Mary Tavy exchange is one of our smaller exchanges, with around 700 premises connected to it.  However, the good news is that it was upgraded in November 2016 to deliver fibre broadband with support from the Connecting Devon and Somerset (CDS) project.
The technology CDS deployed in this exchange area is largely Fibre to the Cabinet (FTTC).  The cabinet serving Brentor has been upgraded, but like ADSL Copper broadband, FTTC is also a distance-related service.
For FTTC to work reliably, the cable length of the copper line from the fibre cabinet to the premises needs to be up to 1.5km. Anything over this limit, there’s a degradation in speed before the service fails altogether.  Unfortunately, Brentor is too far from the fibre cabinet and so sadly, out of range to receive FTTC services.  Mr Dawes’ premises are some 3km away – simply too long benefit from a FTTC product.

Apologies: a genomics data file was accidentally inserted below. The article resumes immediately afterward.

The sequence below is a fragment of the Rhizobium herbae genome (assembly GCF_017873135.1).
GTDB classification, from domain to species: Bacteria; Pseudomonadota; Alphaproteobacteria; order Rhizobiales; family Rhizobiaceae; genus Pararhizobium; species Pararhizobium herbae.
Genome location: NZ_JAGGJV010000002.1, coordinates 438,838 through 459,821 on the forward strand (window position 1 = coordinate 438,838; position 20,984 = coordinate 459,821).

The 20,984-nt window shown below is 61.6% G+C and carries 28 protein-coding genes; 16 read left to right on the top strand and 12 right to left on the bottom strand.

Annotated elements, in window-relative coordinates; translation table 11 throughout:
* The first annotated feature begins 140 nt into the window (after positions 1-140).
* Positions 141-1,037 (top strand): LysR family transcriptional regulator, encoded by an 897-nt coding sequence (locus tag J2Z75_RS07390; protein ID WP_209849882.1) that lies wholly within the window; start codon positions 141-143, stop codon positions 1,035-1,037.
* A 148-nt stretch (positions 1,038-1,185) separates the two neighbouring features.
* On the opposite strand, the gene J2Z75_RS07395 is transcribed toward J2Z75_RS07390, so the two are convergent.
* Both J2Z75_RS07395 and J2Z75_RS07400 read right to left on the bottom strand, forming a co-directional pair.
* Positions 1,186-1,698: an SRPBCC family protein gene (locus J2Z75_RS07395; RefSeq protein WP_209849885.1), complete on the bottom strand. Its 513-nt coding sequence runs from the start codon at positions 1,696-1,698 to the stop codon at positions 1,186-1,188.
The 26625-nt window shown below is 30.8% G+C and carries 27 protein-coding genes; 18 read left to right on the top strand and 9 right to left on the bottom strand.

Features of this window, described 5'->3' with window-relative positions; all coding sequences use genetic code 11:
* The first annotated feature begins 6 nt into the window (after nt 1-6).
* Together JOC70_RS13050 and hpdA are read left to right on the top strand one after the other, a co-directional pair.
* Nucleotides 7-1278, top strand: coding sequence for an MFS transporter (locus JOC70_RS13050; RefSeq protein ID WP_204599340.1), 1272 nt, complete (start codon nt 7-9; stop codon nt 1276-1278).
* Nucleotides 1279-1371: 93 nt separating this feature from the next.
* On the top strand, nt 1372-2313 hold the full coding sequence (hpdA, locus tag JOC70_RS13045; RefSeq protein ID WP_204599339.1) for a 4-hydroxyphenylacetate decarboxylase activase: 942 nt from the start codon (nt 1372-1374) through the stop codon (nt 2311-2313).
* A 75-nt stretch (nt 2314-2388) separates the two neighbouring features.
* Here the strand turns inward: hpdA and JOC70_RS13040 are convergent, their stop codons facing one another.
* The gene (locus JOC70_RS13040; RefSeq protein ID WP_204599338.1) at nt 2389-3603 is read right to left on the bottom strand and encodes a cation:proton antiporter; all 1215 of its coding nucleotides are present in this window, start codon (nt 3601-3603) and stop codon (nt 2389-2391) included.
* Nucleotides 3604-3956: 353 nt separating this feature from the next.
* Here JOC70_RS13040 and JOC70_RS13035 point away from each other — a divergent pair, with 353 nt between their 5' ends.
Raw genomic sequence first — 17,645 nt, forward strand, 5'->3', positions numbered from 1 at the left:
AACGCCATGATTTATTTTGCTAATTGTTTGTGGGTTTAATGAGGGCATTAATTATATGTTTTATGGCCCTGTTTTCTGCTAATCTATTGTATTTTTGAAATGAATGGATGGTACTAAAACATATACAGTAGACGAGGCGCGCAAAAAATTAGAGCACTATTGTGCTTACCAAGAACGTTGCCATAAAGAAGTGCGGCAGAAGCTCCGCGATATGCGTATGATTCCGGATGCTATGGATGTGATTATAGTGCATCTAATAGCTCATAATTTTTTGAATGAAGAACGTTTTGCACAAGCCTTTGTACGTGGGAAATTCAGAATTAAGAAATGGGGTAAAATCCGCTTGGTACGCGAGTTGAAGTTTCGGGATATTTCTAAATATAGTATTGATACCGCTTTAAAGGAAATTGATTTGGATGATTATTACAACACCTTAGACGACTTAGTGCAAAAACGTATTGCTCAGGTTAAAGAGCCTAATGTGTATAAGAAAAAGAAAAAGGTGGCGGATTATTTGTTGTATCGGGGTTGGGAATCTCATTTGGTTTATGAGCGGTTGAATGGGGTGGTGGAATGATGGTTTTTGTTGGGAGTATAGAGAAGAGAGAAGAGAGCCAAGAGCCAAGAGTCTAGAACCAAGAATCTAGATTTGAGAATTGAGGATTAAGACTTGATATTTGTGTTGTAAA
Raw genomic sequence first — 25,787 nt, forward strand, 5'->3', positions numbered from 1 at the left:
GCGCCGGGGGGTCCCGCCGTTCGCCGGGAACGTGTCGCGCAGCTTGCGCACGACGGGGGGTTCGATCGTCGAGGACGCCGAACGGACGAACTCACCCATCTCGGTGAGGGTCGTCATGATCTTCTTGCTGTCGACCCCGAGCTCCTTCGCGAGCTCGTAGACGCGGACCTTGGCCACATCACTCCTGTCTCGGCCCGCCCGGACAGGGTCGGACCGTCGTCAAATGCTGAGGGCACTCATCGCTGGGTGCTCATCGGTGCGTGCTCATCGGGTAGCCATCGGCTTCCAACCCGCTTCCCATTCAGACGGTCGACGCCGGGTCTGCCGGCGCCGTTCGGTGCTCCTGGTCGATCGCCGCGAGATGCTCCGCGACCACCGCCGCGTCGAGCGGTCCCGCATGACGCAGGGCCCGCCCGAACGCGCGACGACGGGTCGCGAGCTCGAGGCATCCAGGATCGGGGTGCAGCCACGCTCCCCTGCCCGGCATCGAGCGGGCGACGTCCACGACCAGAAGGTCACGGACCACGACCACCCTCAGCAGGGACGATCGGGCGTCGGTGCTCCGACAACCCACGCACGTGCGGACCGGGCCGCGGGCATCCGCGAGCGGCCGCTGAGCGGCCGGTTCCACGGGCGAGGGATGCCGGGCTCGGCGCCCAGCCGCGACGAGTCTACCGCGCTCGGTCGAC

We’re very much aware that premises in this situation present us with a specific set of engineering challenges, but the issue affects a relatively small number of lines. Technical solutions such as Fibre to the Premises (FTTP), extending the fibre cable route to bring it closer to the area/community or deploying alternative technology are being implemented in many areas right now.  However, they are economically challenging and as such they are usually only deployed via the public funding route.
Having looked into Mr Dawes’s concerns, it’s largely about a wireless solution that has been provided by Airband to deliver high-speed connectivity with support from CDS.  This is not a service Openreach has provided so we can’t offer any comment about its quality, cost or performance.  This issue is best raised with CDS or Airband directly.